08
October
2007
|
00:00
Europe/London

CB RICHARD ELLIS GROUP, INC. REPORTS FOREIGN BUYERS

CB RICHARD ELLIS GROUP, INC. REPORTS FOREIGN BUYERS
IN THE MAJORITY IN EUROPE FOR THE FIRST TIME

Munich, October 9th 2007 – Sentiment expressed at CB Richard Ellis Group, Inc.’s annual European Investor Conference reflected the growing appetite for cross border real estate. Over 70% of the leading European investors in attendance stated that their cross-border activity increased in 2007.

These investor views are consistent with market analysis from CB Richard Ellis’ first half (H1) 2007 European Investment Report. Released today, the report states that 57% of all transactions (by value) in H1 2007 involved foreign buyers, compared with 47% in H1 2006. Central and Eastern European markets continued to be almost completely dominated by foreign capital, and Western Europe saw the highest proportions of foreign investment in Finland, Germany, France and the Netherlands, accounting for more than 70% of total transaction value in each country.

Historically, the size and liquidity of the U.K. market has resulted in it attracting the most cross border capital. In the first half of 2007, however, the €15.5 billion invested into the U.K. was marginally exceeded by the €16.5 billion that flowed into Germany.

Despite the weakness of the U.S. dollar, buyers from the U.S. were by far the most active cross-border buyers in H1 2007, accounting for €21.5 billion of acquisitions in Europe compared to just €13.9 billion in H1 2006. In addition, U.K. investors continued to increase in importance, accounting for €11.5 billion of acquisitions outside the U.K. compared to €6.5 billion for the same period in 2006.

Also notable was the return to the European market of German investors, particularly the Open-Ended Funds (GOEFs). The GOEFs purchased €3.9 billion of property outside Germany in H1 2007, a trend that is expected to accelerate. Nick Axford, Executive Director of EMEA Research & Consulting said: “Higher lending margins and lower Loan-to-Value ratios (LTVs) are changing the balance of the investment market. Buyers who tend to use a higher proportion of equity, such as U.K. institutional investors, German Open-Ended Funds or capital coming from the Middle East, will undoubtedly become more competitive.”

The other major trend highlighted by the H1 2007 report is the increasing amount of owner-occupied property that is being sold to investors. This totaled nearly €24 billion in H1 2007, compared with €16.5 billion in H1 2006. Sales by owner-occupiers are now a significant part of the overall market, and accounted for more than 20% of all transactions in Sweden, Portugal, Ireland, Belgium, Greece, France, Italy, Spain and the U.K. It is possible that the tighter lending environment could further accelerate this trend. If corporate borrowing becomes more expensive, it is likely to become increasingly more attractive for corporations to raise capital by selling real estate.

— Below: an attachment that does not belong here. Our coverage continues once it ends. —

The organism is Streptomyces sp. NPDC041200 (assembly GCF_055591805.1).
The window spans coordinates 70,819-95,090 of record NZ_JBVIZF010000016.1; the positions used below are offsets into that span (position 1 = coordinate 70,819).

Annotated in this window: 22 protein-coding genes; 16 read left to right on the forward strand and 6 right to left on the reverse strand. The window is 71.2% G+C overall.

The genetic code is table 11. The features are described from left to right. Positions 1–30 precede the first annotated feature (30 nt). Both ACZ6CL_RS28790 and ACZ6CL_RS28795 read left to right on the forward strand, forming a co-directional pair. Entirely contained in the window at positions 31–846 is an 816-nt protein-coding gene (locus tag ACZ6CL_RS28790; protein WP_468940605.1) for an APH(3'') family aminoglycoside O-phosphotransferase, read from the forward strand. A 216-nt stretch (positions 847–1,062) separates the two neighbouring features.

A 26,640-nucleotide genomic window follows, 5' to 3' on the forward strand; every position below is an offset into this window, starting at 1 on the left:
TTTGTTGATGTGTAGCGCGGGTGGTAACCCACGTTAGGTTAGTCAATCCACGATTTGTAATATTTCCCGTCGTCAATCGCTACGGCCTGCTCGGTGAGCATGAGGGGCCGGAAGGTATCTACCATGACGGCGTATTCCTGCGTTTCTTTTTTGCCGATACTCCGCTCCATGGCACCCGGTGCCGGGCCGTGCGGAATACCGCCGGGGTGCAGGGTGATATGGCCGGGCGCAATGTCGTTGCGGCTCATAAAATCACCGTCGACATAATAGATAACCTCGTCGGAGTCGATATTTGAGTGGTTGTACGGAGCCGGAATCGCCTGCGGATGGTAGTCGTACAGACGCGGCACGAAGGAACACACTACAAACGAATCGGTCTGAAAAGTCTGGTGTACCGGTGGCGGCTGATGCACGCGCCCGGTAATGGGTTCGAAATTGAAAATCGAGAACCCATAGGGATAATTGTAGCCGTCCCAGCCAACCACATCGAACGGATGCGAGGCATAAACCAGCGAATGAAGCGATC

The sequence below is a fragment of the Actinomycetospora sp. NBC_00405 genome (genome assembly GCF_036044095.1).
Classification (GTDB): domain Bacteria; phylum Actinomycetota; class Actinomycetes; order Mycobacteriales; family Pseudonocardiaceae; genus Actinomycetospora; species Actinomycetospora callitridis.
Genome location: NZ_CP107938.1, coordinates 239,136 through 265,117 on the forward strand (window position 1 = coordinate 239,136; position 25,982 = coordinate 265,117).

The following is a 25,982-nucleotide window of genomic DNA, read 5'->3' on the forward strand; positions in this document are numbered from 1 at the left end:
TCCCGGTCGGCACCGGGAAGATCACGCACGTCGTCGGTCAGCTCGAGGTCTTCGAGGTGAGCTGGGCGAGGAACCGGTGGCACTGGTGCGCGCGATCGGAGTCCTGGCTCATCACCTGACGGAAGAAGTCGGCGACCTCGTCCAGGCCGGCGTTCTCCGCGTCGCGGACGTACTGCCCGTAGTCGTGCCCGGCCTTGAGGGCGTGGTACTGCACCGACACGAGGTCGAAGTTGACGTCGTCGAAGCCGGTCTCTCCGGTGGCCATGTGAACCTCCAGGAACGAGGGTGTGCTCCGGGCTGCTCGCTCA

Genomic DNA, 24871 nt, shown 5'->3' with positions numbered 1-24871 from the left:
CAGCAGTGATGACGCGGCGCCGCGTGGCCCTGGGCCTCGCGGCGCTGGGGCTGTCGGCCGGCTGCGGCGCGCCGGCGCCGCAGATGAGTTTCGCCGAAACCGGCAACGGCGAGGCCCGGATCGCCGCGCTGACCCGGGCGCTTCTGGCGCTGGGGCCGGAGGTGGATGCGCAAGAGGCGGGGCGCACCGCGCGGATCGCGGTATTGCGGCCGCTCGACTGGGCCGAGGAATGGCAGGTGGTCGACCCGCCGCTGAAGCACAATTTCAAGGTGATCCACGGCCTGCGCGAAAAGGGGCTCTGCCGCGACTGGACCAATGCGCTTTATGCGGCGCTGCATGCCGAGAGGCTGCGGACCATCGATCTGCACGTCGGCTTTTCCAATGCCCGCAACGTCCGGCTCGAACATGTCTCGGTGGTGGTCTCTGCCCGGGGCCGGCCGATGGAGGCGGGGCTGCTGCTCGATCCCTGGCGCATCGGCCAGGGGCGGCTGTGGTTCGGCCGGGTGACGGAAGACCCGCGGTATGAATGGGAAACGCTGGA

Total investment activity in H1 2007 grew to €119 billion, a 17% increase compared with the first half of last year. The biggest increase in activity was in Germany – in line with the trend in 2006 – but there were increases in turnover in most of the major markets.

The fastest growing markets, however, were Romania and Bulgaria, which both joined the EU at the beginning of the year. This parallels similar jumps in the level of investment seen in Poland and the Czech Republic in 2004 when they too joined the EU. Also in line with the experience in Poland and the Czech Republic, growth in Romania and Bulgaria is being driven by the retail sector, with forward purchases of shopping centres occurring across those countries (not just in the capital cities of Bucharest and Sofia).

Jonathan Hull, Executive Director of EMEA Investment, said: “The credit squeeze, which started to materialize early in the second half of the year, is having an impact in some areas, particularly on larger transactions where securitised debt is of greater importance. We continue to see strong capital flows across the European markets, particularly in the €50 - €100 million range where the debt is more readily available. It is likely that equity driven investors will have a greater role in the market going forward and, we’ve seen increasing amounts of equity based capital targeting key European markets in recent months.”